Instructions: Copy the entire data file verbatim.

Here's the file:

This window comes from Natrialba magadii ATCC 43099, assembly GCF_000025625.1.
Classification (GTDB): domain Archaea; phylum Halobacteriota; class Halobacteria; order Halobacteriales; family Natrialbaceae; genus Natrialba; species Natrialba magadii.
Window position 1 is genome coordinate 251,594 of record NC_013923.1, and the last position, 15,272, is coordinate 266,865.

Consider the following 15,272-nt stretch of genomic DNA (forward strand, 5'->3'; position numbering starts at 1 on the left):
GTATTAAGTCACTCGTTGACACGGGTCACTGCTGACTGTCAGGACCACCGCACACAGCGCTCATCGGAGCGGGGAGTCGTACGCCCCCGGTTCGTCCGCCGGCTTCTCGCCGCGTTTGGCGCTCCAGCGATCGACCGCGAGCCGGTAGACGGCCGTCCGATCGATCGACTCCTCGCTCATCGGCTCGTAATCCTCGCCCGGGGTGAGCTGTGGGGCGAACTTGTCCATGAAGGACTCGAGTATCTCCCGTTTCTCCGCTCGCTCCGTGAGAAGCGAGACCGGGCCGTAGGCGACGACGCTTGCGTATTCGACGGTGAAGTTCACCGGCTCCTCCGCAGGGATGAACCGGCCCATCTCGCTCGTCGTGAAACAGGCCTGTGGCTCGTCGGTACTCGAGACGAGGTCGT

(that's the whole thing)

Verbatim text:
This window comes from Natrialba magadii ATCC 43099, assembly GCF_000025625.1.
Classification (GTDB): domain Archaea; phylum Halobacteriota; class Halobacteria; order Halobacteriales; family Natrialbaceae; genus Natrialba; species Natrialba magadii.
Window position 1 is genome coordinate 251,594 of record NC_013923.1, and the last position, 15,272, is coordinate 266,865.

Consider the following 15,272-nt stretch of genomic DNA (forward strand, 5'->3'; position numbering starts at 1 on the left):
GTATTAAGTCACTCGTTGACACGGGTCACTGCTGACTGTCAGGACCACCGCACACAGCGCTCATCGGAGCGGGGAGTCGTACGCCCCCGGTTCGTCCGCCGGCTTCTCGCCGCGTTTGGCGCTCCAGCGATCGACCGCGAGCCGGTAGACGGCCGTCCGATCGATCGACTCCTCGCTCATCGGCTCGTAATCCTCGCCCGGGGTGAGCTGTGGGGCGAACTTGTCCATGAAGGACTCGAGTATCTCCCGTTTCTCCGCTCGCTCCGTGAGAAGCGAGACCGGGCCGTAGGCGACGACGCTTGCGTATTCGACGGTGAAGTTCACCGGCTCCTCCGCAGGGATGAACCGGCCCATCTCGCTCGTCGTGAAACAGGCCTGTGGCTCGTCGGTACTCGAGACGAGGTCGT